Cleversafe, Again
The New York Times has a readable article about Cleversafe. commented on Cleversafe in June and July (see Cleversafe: Yet Another Online Storage Startup and Coolest Remote Data Services).

The money quote:

The Cleversafe design could lead to a communal Internet storage system that Mr. Patterson called “hippie storage.” The idea is similar to SETI@Home, the shared computing system that allows PC users to contribute idle time on their machines to create a distributed supercomputer.

It sounds a lot more like BitTorrent when described like that. The difference, that the stored bits aren’t readable by themselves so the data is secure, is the key to creating a private resource from a public network.

The Network Is The Storage
The article also gets into the issue of the impact that broadband internet is having on storage: internet-enabled distributed file systems; web storage services; efficient secure storage. The problem with all these schemes is that network bandwidth is so costly compared to storage capacity. Amazon’s S3 for example, charges you almost 3x to upload and retrieve a gigabyte as it does to store it (S3 charges $0.15/GB/per month for storage, and $0.20/GB for bandwidth.)

Gilder’s Fever Dream Remains Just That
George Gilder, the late ’90’s prophet of the Telecosm, foresaw a world where network bandwidth would be both plentiful and cheap. A vision not so different from the atomic energy visionaries of the 1950’s who spoke confidently of energy too cheap to meter. Alas, both were wrong. Networks are expensive compared to local access and always will be. While increases in network bandwidth and speed allow networks to do more every year, their growth rate is far exceeded by the growth of stored data. The network tail does not wag the storage dog – no matter how long the tail is.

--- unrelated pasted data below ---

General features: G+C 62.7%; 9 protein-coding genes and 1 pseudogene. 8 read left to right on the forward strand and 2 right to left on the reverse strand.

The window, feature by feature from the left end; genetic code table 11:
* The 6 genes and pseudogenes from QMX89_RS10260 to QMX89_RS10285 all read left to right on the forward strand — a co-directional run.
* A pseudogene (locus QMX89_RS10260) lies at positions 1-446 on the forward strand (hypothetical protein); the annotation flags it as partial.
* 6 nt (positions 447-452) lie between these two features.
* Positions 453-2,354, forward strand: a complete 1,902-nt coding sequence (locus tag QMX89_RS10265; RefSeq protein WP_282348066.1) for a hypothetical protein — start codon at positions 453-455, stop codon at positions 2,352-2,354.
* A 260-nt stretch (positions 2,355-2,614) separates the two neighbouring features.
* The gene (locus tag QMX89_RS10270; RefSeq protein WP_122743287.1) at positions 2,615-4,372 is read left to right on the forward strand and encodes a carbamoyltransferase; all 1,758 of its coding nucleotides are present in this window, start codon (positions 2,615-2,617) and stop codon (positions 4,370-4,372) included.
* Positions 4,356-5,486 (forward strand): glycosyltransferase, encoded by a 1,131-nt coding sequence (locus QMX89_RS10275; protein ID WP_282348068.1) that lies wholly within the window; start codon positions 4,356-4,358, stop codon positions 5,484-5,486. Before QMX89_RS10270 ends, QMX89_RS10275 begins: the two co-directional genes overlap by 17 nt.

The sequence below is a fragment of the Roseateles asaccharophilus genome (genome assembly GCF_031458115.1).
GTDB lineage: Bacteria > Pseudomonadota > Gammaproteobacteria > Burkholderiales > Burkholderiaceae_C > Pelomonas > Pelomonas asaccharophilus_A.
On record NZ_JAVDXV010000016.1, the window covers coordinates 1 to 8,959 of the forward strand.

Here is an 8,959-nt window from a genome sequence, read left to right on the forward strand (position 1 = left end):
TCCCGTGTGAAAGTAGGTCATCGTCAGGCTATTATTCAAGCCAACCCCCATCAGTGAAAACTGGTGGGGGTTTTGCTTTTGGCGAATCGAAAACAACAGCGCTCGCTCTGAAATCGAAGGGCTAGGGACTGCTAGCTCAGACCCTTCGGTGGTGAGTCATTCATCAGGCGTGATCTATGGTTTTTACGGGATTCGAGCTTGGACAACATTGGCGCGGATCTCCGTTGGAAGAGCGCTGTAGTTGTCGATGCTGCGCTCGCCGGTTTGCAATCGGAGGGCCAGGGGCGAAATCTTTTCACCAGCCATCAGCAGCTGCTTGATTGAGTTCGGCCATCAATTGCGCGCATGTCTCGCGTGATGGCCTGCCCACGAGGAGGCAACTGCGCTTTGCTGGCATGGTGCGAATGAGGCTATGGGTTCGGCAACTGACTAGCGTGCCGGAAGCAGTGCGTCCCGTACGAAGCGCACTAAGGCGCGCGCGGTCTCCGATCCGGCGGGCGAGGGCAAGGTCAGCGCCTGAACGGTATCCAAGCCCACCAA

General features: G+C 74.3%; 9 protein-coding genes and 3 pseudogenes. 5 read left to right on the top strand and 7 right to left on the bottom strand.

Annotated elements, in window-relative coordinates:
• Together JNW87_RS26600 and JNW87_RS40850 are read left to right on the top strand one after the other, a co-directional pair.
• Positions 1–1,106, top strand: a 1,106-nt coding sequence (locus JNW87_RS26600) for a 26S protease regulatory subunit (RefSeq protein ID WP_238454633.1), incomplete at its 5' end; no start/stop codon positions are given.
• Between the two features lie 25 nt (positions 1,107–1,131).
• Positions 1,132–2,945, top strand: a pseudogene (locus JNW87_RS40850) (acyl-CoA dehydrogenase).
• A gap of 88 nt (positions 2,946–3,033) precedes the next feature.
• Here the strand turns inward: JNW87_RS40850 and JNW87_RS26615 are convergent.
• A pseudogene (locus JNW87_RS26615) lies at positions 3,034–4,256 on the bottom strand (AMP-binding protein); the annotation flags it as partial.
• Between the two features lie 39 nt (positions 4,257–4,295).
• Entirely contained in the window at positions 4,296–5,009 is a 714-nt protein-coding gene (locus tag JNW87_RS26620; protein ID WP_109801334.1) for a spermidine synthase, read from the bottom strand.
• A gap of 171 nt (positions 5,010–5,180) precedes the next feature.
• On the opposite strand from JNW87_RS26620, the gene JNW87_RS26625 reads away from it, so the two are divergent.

Actually, Storage Is The Network
Storage and networks have long been recognized as partial substitutes for each other: caching substitutes storage for bandwidth and access time, whether it is an L2 cache on a CPU or Akamai’s content delivery network storing multiple copies across the web. We use networks to connect pools of storage and skim off the most valuable content. Using broadband networks for massive storage is one of those intriguing theoretical what-ifs that will remain forever just beyond our grasp.

Cleversafe May Have Accidentally Designed Something Great
And not a safe backup infrastructure, either. They may have designed the next generation of storage array. Not RAID anything, nothing encrypted, yet safer and more reliable than any existing array. Data parceled out across hundreds of disks, so no hotspots; lots of spindles for I/O, no single disk drive, or even several, containing reconstructible data; perhaps riding on a cheap, fast network storage protocol like AoE.

Sure, hitching up Cleversafe with a backup data compression appliance on the front end would answer some of those network bandwidth issues. But the real win could be in the data center, where a secure, high-performance infrastructure could be built out of standard components.

Cleversafe has an open-source component. Why not?

As always, comments welcome.